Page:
Fajita’s . . . Exactly The Same As Giada’s, But Way, Way Different
So Wifey has upped the blog ante put me her into her mommy blog. So that means that her friends are perusing my blog. As long as she doesn’t bring me into the mommy wars battles, we’ll be doing fine (those things make a 4th and goal stand look like tea and crumpets with your rich auntie). That being said, it’s time for one of my favorite styles of food: Mexican, or at least Americanized Mexican. My choice? Fajitas.
I never really knew how to make fajitas or what type of spice would go good on them. So I checked over at the good ole’ Food Network site and looked up fajitas. Not much came up to my liking. I was about ready to give up (I had tried other sites as well) when I found Giada’s Fajita Marinade. It had what I like (and what was in the fridge/pantry). Orange Juice? Good. Lime Juice? Very good. Garlic? A necessity. A very good start. Now being the experimenter I am, I couldn’t just make it the way Giada did. That wouldn’t be very creative now, would it? So I changed it up a little. (For the original recipe, see the link above). Here goes:
1 cup Orange Juice
1/3 cup Lime Juice
1/2 cup Olive Oil
6-8 Cloves Garlic (depending on how close you want to be with that special someone)
3 tbs Ancho Chile Powder
2 tbs Dried Oregeno
1 tbs Dried Minced Onion (1 small onion, finely chopped)
1 tbs Dried Parsley (you can substitute dried or fresh cilantro if you like, I don’t like cilantro)
1.5 – 2 lbs Flank Steak
3 Boneless ChickenBreasts
3 Bell Peppers (I use 2 red and 1 green, but use what ever you like)
Butter or Olive Oil for sauteing veggies
Taco or Hot Sauce
Finely chop garlic and any fresh herbs (and small onion if using for marinade) and set aside. I use my mini food processor to do the business, love it. In a large bowl, add the orange juice, lime juice, oregano, parsley, minced onion, garlic and, chile powder. Stir well. Slowly, while whisking the marinade, add the olive oil. If you don’t whisk while slowly pouring or pour too fast, the oil and juice won’t emulsify (the oil will rise to the top and won’t mix). When the oil has been whisked in and emulsified, place the steak and chicken in a seal-able container and pour the marinade over. Seal and store in the fridge for 3-4 hours.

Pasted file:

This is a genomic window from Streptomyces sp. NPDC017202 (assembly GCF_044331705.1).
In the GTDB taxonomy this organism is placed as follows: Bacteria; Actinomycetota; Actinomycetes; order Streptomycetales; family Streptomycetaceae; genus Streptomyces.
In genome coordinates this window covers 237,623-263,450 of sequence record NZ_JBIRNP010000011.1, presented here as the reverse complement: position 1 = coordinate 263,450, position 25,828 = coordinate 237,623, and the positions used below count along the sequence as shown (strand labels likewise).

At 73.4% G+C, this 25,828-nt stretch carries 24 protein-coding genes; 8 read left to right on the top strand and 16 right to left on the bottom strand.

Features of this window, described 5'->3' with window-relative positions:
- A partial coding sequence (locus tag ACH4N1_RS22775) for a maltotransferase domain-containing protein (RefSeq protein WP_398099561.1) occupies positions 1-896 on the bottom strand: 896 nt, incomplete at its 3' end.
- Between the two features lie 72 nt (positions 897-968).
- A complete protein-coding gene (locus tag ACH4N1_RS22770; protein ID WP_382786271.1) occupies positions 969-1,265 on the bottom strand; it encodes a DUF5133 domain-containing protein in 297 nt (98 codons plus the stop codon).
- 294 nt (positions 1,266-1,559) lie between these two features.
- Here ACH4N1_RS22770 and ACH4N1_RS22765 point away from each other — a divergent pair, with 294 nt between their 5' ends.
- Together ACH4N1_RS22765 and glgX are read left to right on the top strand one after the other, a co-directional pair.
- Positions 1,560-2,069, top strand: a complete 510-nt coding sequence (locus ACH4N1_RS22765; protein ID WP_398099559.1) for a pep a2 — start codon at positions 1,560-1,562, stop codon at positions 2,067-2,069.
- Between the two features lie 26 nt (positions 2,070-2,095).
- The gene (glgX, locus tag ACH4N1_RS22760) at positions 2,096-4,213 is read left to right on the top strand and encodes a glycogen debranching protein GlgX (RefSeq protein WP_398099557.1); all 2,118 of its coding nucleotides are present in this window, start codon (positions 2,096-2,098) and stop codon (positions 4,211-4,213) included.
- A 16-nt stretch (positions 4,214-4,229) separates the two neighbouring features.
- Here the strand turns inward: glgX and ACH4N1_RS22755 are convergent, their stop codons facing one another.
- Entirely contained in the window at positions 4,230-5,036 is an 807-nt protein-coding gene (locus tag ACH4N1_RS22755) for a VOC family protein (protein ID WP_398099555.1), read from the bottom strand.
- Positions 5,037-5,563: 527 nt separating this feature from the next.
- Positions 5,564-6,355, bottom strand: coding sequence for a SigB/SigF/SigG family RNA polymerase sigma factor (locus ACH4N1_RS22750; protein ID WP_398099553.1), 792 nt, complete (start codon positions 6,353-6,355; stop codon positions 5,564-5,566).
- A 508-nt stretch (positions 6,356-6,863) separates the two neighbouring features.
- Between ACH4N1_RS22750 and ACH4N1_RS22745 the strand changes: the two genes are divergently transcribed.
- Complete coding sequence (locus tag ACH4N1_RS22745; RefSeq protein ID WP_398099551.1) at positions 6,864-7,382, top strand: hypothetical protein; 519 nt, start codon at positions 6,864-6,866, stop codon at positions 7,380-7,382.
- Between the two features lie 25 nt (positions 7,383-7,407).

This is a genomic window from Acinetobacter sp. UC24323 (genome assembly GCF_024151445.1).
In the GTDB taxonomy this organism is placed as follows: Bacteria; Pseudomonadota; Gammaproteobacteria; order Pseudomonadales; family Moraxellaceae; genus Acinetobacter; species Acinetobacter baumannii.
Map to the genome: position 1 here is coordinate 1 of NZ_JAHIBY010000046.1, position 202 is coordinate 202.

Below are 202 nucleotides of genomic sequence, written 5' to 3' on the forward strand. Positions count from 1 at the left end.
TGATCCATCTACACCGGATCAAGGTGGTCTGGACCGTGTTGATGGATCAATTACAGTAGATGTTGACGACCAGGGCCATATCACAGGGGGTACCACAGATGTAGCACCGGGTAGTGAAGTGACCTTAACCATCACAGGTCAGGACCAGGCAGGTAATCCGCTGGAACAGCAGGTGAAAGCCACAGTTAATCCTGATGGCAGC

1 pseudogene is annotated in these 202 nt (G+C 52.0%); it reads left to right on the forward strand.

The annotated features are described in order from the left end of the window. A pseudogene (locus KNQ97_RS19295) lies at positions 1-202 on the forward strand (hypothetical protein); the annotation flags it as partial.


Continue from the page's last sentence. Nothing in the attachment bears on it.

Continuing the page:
When ready to cook, heat your grill and slice the large onion and peppers. Slice the tomato into 6 wedges and thinly slice the lemon as well. Grill the meat as you would any other flank steak and chicken breast. Let the meat stand for 5-10 minutes before slicing. That will allow the juices to keep within the meat. Take your marinade and bring to a boil for 5 minutes (to kill any bacteria). Be careful, the marinade will bubble over if you don’t turn it down.
In a large fry pan, heat oil/butter over medium heat and saute the onions until slightly transparent. Add the peppers and sliced lemon to the pan and cook till aldente, about 4 minutes. Add the tomato wedges and the marinade and reduce for 2-4 minutes, allowing the veggies to absorb some of the marinade.
Slice the steak thinly and the chicken a little thicker than the steak. Cut the other lemon in half and squeeze the lemon over the meat. Top the fajita with the cheese, sour cream and/or taco sauce and enjoy.
The sweetness of the orange juice mixes with the other flavors very well. The lemon juice adds a great summery feel to the meal (that and I love cooking with lemon). You can always marinade just chicken or steak too. A nice drink pairing would be Bell’s Oberon Ale or Sam Adams Summer Ale, a margarita, or Mexican Coke (no not that Mexican Coke, this stuff). My History of Mexico prof would shake his head at me calling this Mexican food. Then again, I did get an A in the class. We won’t say what Wifey got.